President Barack Obama should be pleased to hear the news: Despite the criticism on many fronts about the federal government’s historic intervention in the nation’s economy, at least some of that investment appears to be paying off in dividends. According to the American Wind Energy Association (AWEA), 2009 was a banner year for the industry, and the American Reinvestment and Recovery Act (ARRA) had a lot to do with it.

The industry group reported that U.S. wind power broke all previous records by installing nearly 10,000 megawatts (MW) of new generating capacity in 2009. That’s enough to serve more than 2.4 million homes. To put that growth into perspective, the new projects place wind power at a virtual tie with natural gas as the leading source of new electricity generation for the country. Together, the two sources account for about 80 percent of the new capacity added in the country last year, the AWEA reported.

Early last year, before the ARRA passed, the industry had low expectations. Projections called for a drop in annual wind-power development by as much as 50 percent from 2008 levels.AWEA credits the ARRA for turning that situation around and actually making the industry into one of the bright spots in a faltering economy. The act’s incentives helped spur growth and job retention in multiple categories related to wind-power development, including construction, operations, maintenance and management.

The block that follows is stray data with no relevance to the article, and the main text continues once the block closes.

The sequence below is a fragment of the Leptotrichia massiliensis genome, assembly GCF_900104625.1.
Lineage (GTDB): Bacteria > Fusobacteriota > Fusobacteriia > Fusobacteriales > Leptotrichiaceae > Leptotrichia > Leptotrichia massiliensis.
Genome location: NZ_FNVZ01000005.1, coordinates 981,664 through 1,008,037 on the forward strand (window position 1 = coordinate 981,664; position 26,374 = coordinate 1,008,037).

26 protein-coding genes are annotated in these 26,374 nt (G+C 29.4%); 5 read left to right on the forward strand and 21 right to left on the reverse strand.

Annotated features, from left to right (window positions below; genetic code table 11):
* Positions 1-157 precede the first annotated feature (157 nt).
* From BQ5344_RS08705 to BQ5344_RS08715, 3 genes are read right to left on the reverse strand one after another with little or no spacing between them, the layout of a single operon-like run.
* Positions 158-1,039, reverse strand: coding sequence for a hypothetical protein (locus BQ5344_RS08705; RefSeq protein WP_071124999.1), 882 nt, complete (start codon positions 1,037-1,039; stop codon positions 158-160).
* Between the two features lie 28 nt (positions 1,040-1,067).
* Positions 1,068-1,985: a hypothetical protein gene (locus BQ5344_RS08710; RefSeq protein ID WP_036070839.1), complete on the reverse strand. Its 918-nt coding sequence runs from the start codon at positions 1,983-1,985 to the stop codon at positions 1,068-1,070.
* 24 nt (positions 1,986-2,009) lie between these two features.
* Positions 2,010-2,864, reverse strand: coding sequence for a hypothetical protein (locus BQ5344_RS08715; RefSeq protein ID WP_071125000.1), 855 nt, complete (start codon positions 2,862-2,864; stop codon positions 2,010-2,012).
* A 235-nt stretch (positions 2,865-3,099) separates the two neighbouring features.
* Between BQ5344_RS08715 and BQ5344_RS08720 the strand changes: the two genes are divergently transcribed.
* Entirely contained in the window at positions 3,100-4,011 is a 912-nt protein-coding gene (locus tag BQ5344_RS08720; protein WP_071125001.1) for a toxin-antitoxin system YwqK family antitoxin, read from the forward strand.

The 9,922 megawatts installed in 2009 expand the nation’s wind-plant fleet by 39 percent and bring total wind-power generating capacity in the United States to more than 35,000 MW. The five-year average annual growth rate for the industry is now 39 percent, up from 32 percent between 2003 and 2008. U.S. wind projects now generate enough to power 9.7 million average homes.

Of course, black clouds often lurk behind the silver lining, and this is no exception. The AWEA points out that despite the growth in capacity, investment in the manufacturing sector dropped precipitously. Calling it the “canary in the mine,” AWEA CEO Denise Bode said manufacturing is down compared to last year’s levels and needs “long-term policy certainty and market pull” in order to grow.